Relatives wait at the scene of a gold mine collapse near the area of El Saibo, in Riosucio, Caldas province May 13, 2015. | Photo: Reuters

Relatives wait at the scene of a gold mine collapse near the area of El Saibo, in Riosucio, Caldas province May 13, 2015. | Photo: Reuters

(TODAY COLOMBIA) The company that operates the mine is to blame for the Riosucio mining disaster that has trapped 15 people, say officials.

Colombian officials last weekd called for better mining regulations and controls in order to prevent any further tragedies, after a mine collapsed Wednesday morning, which trapped at least 15 miners underground.

The gold mine collapsed in Colombia’s northwestern province of Caldas, trapping the workers inside some 10 to 17 meters below ground, where they remain. Rescue efforts are ongoing with over 50 medics and search-and-rescue personnel trying to free the miners, but officials have warned that the men may already be dead. Firefighters at the scene say they will not be able to reach the miners until at least midday Friday.

The National Mining Agency said the collapse was caused by floods, which were caused by the holes drilled into the earth to extract the minerals. According to some media reports, a local electricity company is partially to blame for the miners being trapped since it did not warn the workers of a power outage, which caused the water pumps in the mine to stop working and caused the flood.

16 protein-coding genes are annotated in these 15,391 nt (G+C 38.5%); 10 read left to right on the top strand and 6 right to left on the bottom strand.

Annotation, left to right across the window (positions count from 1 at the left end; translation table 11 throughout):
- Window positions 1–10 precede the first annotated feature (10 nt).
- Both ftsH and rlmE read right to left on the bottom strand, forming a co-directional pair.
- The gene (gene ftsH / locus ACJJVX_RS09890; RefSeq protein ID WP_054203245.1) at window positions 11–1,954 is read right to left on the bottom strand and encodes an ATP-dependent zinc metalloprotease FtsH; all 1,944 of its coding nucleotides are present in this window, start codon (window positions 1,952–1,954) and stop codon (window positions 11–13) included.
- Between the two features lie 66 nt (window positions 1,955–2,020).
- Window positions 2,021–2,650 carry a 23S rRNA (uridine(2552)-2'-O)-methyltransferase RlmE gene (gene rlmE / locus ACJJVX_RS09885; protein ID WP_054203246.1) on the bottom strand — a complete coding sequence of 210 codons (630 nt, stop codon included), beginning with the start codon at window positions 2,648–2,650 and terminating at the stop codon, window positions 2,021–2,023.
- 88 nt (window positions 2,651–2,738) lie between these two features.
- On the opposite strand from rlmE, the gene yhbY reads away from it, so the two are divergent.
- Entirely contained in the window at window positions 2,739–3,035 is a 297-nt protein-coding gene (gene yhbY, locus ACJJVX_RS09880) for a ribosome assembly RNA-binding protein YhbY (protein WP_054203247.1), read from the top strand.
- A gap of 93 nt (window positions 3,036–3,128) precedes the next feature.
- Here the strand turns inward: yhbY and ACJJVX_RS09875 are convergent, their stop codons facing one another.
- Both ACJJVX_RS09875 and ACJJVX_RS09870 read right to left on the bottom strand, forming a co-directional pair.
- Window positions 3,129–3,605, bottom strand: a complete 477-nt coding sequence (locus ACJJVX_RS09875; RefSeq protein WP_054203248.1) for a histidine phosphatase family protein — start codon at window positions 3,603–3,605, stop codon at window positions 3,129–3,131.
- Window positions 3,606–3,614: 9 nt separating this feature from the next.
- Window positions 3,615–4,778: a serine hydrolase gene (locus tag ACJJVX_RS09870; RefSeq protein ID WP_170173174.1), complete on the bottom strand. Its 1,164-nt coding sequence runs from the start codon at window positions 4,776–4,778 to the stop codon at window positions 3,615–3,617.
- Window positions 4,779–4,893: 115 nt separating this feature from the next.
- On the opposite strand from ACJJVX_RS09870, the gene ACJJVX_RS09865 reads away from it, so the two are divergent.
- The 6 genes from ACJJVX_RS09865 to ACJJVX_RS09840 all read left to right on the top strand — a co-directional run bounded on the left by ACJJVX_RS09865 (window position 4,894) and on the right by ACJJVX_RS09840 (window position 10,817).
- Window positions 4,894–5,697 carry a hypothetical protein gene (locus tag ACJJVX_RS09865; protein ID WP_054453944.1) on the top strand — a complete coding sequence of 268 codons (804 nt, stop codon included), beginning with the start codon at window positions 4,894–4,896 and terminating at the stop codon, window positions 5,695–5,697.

The Colombian ombudsman requested that the company that owns and operates the mine in Riosucio, Caldas be investigated, stating a number of reasons to suspect that the company was operating illegally.

These include: allowing deep excavations even though the practice has been banned in the country because it unnecessarily puts miners’ lives at risk; the presence of fraudulent electrical connections; the absence of an alternative power plant to supply electrical backup; and a lack of social security for employees.

The ombudsman also demanded immediate steps to maximize and ensure effective monitoring of mining activities in the country, with the aim of preventing further catastrophes that could have been avoided.

Illegal mining is a common practice in Colombia, particularly in the last decade, when the price of gold shot up from around US$400 an ounce to nearly US$1,200.

This content was originally published by teleSUR.

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